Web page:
Mar 2019
Donut from ESPY Bakehouse

Australians love to shorten words; the laid back attitude of their lifestyle replicated in their vocabulary. If an “-o”  or a “-y” can be added on to the end of a word, that’s even better. Some examples include: an alcoholic beverage store becomes a bottle-o, kindergarten becomes kindy, afternoon becomes arvo – I’m sure you get the picture. So, what a mystery it was trying to figure out what ESPY stood for.

In the end, I concluded that ESPY was someone’s nickname – likely a female, perhaps a lady-owner called Elspeth. I was wrong, and it was my (Australian-native) husband who pointed out that ESPY was simply short for ‘esplanade’. Esplanade is not a common word used in the English language, and it sounds like a term perhaps from the Victorian era. For me, esplanade brings to mind a wide, wooden and tasteful walkway along the seaside; white and red striped awnings adorning pretty white shops with tempting glass displays, and ladies with parasols on the arms of gentlemen in top hats.

ESPY Bakehouse, Christies Beach
ESPY Bakehouse,
Esplanade, Christies Beach
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The image in my head wasn’t too far off. The bakery sat on prime sea-frontage location at Christies Beach near a boardwalk and barrier with steps leading down to a sandy beach. This walkway, I presume, was the esplanade in which the bakery was named after. The bakery was a large store, quite modernised, with an army of bakers and servers visible out the back. The goods were displayed on wooden boards on glass shelves, which in a smaller bakery would have been appealing, but in such a large space looked a bit sparse.

Interior decor aside, the goods on display looked fit for giants. They had a wonderful selection of huge donuts on display, stacked up against one another, as well as what must be the world’s largest finger buns. The lamingtons on offer looked like they were made to house small children, the other goods equally out of proportion to a normal bakery selection. In addition to your iced and sprinkled donuts, they also had some glazed donuts – and I am a sucker for a plain old glazed! So, taking two donuts to go, we hopped across the road to the beach – just about managing to finish the donuts between us.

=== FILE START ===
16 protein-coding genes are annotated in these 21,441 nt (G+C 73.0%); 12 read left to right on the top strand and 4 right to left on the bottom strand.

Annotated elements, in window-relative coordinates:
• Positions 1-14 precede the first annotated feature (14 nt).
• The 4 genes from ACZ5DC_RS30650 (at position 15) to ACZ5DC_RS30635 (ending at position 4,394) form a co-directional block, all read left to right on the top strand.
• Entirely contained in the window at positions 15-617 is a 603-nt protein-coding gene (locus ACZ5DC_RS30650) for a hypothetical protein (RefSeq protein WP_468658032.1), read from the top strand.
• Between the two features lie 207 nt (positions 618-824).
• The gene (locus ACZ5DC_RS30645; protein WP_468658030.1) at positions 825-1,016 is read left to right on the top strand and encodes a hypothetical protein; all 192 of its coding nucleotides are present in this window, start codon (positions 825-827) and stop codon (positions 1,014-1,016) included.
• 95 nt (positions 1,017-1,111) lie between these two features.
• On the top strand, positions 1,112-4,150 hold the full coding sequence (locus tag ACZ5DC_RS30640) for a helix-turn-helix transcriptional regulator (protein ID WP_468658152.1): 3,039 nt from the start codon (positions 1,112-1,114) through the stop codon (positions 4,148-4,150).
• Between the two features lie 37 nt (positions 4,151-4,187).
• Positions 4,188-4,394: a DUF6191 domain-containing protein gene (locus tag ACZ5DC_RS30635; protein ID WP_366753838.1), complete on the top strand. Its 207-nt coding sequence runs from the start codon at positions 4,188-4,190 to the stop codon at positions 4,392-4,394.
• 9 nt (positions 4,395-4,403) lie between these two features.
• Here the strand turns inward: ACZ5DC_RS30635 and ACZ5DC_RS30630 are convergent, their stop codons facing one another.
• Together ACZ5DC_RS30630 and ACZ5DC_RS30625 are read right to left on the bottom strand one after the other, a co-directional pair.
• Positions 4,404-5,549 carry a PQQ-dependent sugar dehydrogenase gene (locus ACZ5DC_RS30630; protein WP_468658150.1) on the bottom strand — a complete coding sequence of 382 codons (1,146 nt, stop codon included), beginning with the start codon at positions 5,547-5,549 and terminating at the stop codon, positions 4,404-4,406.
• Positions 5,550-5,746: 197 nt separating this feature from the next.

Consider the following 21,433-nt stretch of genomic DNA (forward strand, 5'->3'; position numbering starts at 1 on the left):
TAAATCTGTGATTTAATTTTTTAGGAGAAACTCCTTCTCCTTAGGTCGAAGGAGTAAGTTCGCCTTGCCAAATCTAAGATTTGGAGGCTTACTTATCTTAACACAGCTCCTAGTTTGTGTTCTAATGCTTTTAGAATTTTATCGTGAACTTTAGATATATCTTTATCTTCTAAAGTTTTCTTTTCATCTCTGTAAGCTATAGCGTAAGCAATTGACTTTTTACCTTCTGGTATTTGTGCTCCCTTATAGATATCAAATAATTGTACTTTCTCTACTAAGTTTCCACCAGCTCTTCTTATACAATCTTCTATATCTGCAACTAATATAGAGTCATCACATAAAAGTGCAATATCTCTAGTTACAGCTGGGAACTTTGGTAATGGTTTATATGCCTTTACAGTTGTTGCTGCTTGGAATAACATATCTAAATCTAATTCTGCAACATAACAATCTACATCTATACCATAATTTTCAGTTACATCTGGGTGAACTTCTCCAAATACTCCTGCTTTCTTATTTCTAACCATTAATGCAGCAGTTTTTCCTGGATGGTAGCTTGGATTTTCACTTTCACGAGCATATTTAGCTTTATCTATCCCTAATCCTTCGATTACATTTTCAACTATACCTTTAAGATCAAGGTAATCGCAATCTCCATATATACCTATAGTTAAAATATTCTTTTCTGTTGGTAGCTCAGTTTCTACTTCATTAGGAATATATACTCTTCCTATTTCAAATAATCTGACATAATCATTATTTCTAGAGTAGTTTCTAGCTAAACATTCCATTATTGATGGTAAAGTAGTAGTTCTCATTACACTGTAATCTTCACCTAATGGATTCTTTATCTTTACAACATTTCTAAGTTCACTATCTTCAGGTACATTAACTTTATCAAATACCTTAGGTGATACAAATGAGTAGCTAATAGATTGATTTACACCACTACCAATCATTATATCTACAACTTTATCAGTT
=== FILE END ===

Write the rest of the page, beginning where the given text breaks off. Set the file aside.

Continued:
Aesthetics 4

Let's be honest, not the prettiest donut going. The donut was tall rather than wide and the diameter was incredibly thick. The icing was smudged and dented from being leant on by other donuts in the display. The sprinkles on top appeared to be the end of the bag and quite crumbly. The chocolate icing was lumpy and dark.

Topping 4

The icing was not a nice chocolate flavour, but tasted of the overly-fake chocolate flavour I wish was banned from all distributors. The sprinkles were soft and tasted older and stale.

Dough 8

The dough was nice and tasted freshly of yeast. There was a good salt balance, although it could have been a touch sweeter, but with such a sweet icing it all balanced out. On the palate you could taste the oil in which the donut was fried – neither a good or a bad thing, just noticeable.

Texture 7

The dough was soft and a little on the stale side. The oil on your fingers left a mess as did the stickyness of the icing. The sprinkles were also soft but provided some crunch.



Not Offensive

The donut was rich, a little stale, and a little bit too much for me. I had high hopes for the glazed donut, which looked more appealing, but it was moist, spongy and even stickier.

  • Aesthetics: 4
  • Topping: 4
  • Dough: 8
  • Texture: 7

Where Next?